Kate Maynard has a "conscientious, tenacious, intelligent, respectful, caring and down-to-earth" manner according to the 2017 edition of Chambers. She is also admired for an "ability to crunch the papers that is unlike most other solicitors – her attention to detail is great."
Kate specialises in civil litigation on behalf of those who have been failed by the criminal justice system. She is an expert on inquests and has represented a wide range of individuals in inquest proceedings. Her particular areas of expertise are deaths following police contact and in prison custody.
Apart from bereaved families, Kate represents victims of crime who have been failed by the criminal justice system, victims of miscarriages of justice and those who have been on the receiving end of the abuse of police power. She also undertakes public law work, particularly where the challenges relate to her main practice areas.
In terms of ongoing inquest cases, Kate currently acts for the family of Dalian Atkinson who died after being tasered by West Mercia Police in August 2016, the family of Darren Cumberbatch who died after being tasered by Warwickshire police in July 2017, the family of Prince Kwabena Fosu who died in October 2011 while segregated in Harmondsworth Immigration Removal Centre, and the family of a custody officer who was killed by a prisoner while working in the court cells.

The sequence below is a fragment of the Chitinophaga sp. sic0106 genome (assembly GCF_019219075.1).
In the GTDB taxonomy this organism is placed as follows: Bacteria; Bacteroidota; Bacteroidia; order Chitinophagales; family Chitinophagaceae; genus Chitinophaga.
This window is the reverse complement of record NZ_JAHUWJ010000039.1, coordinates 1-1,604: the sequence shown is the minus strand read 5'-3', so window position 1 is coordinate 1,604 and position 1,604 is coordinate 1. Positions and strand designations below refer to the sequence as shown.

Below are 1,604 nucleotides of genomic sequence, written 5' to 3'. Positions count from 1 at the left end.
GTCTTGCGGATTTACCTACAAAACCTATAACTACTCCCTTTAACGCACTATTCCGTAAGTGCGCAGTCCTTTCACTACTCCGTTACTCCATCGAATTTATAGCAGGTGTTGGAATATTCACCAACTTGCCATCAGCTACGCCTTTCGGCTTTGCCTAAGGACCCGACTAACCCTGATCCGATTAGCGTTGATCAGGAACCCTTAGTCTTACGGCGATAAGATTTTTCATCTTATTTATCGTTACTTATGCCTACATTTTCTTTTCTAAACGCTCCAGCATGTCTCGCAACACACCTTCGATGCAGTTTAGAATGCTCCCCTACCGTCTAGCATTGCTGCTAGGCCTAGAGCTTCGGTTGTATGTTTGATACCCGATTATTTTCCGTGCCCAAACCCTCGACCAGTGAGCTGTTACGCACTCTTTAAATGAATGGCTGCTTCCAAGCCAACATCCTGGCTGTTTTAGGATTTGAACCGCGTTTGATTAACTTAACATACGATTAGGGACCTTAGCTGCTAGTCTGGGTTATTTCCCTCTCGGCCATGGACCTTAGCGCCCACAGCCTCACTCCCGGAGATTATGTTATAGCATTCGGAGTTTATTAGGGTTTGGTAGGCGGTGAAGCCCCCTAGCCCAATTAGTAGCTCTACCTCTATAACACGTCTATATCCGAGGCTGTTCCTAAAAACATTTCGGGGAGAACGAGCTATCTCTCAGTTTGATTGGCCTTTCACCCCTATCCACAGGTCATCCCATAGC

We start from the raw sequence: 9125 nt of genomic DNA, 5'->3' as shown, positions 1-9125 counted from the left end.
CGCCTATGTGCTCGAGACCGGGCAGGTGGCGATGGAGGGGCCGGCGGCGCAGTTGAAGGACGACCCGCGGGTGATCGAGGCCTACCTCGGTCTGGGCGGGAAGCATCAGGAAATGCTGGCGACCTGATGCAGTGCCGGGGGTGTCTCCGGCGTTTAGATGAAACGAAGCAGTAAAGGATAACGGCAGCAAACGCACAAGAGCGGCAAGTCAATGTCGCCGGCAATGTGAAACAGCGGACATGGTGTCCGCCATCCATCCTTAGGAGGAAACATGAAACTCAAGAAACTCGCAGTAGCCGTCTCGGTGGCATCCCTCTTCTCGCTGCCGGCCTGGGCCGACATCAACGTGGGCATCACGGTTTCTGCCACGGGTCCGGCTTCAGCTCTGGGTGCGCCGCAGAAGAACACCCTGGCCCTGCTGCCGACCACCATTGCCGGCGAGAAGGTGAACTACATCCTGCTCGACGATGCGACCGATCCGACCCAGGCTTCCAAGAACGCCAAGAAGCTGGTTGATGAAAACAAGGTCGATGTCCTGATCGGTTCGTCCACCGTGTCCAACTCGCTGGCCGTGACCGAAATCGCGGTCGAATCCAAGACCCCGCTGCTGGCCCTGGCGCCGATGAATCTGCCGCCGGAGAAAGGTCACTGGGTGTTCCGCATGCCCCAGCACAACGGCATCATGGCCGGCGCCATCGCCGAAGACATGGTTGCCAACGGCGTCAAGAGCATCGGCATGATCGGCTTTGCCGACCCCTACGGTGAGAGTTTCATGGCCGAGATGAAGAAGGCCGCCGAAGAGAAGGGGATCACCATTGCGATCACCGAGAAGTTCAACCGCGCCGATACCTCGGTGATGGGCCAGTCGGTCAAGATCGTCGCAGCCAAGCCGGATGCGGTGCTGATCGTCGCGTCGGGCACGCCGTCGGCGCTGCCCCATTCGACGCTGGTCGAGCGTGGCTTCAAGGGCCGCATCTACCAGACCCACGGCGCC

Since 2005, Kate has been instructed on behalf of victims of torture and war crimes from more than ten conflict zones to obtain justice under the legal principle of universal jurisdiction. She has prepared and conducted cases that have been presented to the courts in the UK, New Zealand, Netherlands and Spain.
Kate’s notable judicial review cases include the following:
- In R (Miah) v IPCC  EWHC 3310 (Admin) the Court of Appeal found that the IPCC were wrong not to uphold the claimant’s police complaint appeal (concerning the exercise of police powers under Schedule 7 Terrorism Act 2000) as the police investigation report was defective.
- In 2017, R (Daniels) v Secretary of State for Justice and The Lord Chancellor (CO/1774/2014) successfully challenged the security categorisation of a disabled prisoner and a linked challenge to the Criminal Legal Aid (General) Regulations 2013.
- In R (Scott) The Ministry of Justice (Sued as the Home Office)  EWCA Civ 1215 the Court of Appeal held that a lay complainant is a prosecutor for the purposes of the tort of malicious prosecution if “in substance they procured the prosecution”.
Civil claims brought by prisoners against the Ministry of Justice rarely go to full trial. However, in Radislav Krstic v Ministry of Justice, Kate won a trial against the MOJ for damages for negligently failing to prevent the Claimant from being seriously attacked and left for dead by other prisoners in a high security prison. In Paul Smith v Ministry of Justice, Kate won a trial on behalf of a prisoner who had been assaulted by prison officers in the segregation unit of HMP Parkhurst. The successful judgment handed down on 2 September 2009 criticised the prison officers, prison management (for their failure to investigate) and their lawyers (for serving composite witness statements).